To continue the series on my PhD project, this post presents my heuristic framework and outlines what I mean by identity, belonging, and religious belonging. In fact, a fair junk of my interest in this project is theoretical (or conceptual, if you hate theory)... In two weeks, I shall add an overview of my methodology, and after that an introduction to my chosen field site: Lucknow. By then, the research visa should be issued, too - and more exciting stories form the field can be told...

Apart from this post on my conceptual framework, there are:
An introductory post to my topic
Another post on my methodological approach
Finally a post on why I chose Lucknow as a fieldsite

Every Indian knows whether he or she is a Muslim or not. But what it probably means to be one, in which contexts one chooses to identify oneself that way and whether being Muslim is one's sole religious identity remain very open questions. These questions constitute the core of my PhD project on Muslim belonging in contemporary Lucknow, and they are introduced in today's post.

Apart from this introductory post on my topic, there are:
A post on my conceptual framework
Another post on my methodological approach
Finally a post on why I chose Lucknow as a fieldsite

What puzzles me ever since I did my research among Muslim peace activists in Gujarat (and probably since long before, but that's another story) is how discursive attempts to delimit the substantive content, contextual relevance or exclusive status of Muslimness are taken up, digested, and at times resisted by individual Muslims. The ambivalences and ambiguities that shape Muslims' relations to other Muslims and to the numinous arguably depend on both discursive resources and personal experiences - but the latter rarely attract as much attention as the former. I thus not only want to understand how these two levels interact, but more specifically how processes of navigation and digestation of discourses work, in which social fields they take place and which various shapes they might take on the level of individual biographies.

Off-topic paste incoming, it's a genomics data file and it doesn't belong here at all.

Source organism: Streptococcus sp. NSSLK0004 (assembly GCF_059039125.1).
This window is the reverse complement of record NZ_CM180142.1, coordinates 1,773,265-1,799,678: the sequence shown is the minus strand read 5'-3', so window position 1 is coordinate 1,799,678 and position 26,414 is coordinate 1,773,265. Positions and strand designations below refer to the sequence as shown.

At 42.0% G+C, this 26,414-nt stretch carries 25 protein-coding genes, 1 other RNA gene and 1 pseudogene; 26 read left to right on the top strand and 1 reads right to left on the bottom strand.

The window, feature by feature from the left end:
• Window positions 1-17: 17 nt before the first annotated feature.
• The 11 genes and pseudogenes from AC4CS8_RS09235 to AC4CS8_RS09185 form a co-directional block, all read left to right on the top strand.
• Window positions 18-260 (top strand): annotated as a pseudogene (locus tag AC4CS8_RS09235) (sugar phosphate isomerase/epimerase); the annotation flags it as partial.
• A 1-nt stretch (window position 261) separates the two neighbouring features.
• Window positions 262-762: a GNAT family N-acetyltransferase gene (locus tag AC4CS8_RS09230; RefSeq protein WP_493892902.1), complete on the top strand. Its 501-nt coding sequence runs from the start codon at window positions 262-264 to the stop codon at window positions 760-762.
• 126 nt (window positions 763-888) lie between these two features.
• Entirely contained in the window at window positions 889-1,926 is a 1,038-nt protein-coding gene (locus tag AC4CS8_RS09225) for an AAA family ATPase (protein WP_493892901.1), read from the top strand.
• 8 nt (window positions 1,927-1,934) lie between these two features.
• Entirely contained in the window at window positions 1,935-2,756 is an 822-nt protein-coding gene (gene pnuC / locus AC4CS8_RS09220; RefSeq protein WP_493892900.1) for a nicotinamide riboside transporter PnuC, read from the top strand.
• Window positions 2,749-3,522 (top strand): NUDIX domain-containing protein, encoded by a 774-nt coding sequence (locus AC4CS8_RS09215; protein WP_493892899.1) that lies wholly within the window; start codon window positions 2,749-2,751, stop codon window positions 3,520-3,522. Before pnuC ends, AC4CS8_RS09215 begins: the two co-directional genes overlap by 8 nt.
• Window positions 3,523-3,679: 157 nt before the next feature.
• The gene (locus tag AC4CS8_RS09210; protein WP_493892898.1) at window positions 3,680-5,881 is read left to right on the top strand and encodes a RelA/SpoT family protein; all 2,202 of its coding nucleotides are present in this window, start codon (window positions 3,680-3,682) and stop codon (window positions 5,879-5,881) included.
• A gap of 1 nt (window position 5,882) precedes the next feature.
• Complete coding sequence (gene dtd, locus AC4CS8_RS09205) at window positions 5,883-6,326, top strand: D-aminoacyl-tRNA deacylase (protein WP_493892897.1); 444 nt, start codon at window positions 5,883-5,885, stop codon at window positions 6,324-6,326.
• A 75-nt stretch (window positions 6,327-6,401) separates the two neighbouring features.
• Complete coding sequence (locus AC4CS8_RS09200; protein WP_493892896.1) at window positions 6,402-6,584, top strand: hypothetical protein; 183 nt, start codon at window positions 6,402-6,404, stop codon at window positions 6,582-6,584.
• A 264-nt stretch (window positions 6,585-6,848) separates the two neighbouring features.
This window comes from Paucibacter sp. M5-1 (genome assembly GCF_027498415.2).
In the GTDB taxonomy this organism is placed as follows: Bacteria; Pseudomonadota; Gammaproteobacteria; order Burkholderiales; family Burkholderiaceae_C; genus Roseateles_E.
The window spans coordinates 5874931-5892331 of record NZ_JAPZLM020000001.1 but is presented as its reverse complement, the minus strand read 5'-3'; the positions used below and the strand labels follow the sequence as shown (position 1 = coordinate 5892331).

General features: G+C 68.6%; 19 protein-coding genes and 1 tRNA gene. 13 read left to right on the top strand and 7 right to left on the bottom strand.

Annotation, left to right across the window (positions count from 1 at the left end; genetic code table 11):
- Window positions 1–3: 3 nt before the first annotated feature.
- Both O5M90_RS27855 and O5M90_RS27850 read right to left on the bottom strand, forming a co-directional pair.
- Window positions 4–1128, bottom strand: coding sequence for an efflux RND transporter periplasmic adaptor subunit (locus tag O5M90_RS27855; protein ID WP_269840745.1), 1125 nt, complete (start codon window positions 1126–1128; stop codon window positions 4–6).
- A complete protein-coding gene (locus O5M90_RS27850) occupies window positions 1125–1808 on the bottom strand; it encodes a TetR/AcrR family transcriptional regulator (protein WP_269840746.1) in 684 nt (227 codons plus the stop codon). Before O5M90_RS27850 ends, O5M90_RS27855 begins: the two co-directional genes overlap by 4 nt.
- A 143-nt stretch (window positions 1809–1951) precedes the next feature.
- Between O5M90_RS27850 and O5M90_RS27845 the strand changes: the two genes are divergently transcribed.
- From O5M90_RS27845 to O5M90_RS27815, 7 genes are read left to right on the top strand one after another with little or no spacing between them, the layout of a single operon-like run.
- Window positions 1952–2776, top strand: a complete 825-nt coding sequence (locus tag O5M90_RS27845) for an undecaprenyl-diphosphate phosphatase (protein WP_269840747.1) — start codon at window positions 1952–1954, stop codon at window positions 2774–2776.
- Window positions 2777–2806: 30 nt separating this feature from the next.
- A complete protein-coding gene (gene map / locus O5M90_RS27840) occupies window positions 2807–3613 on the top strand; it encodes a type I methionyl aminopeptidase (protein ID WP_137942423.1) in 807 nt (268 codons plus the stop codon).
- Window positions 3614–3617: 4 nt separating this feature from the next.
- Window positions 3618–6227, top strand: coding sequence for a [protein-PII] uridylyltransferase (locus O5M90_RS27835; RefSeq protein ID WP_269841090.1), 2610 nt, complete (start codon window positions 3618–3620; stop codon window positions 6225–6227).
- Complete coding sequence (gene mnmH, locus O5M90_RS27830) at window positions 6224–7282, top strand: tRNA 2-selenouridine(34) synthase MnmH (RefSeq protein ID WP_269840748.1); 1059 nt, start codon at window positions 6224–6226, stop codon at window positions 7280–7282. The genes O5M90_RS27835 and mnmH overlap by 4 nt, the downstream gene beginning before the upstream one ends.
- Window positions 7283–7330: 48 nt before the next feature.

The other day, I had a rather heated dispute about the usefulness of "the everyday" as a focus of anthropological enquiry. It felt exactly like a conversation two weeks ago, and quite similar to another one the weeks before that. Anthropologists who don't consider the everyday a particularly useful category (like me) seem to become an exception in the discipline. And I honestly wonder why...

Of course, anthropologists' emphasis on long-term field exposure, on "going native and livin' their life" might have led to this fascination with "the everyday". Increasing attention to ordinary people and their histories, practices and voices rather than merely reinforcing perspectives of the powerful might be another reason (even though I wonder why whe should think that ordinary people somehow live more in "the everyday"). Yet these two factors have been there ever since Malinowski (and the Subaltern Studies Group, respectively). They can not explain why "the everyday" is on the rise now, as evinced in all frequency indicators which I found - be it according to crowd-sourced Mendeley tags or according to the more established Social Science Citation Index (whose results are reflected in the chart to the right, which shows the number anthropological articles with the topic "everyday" over time).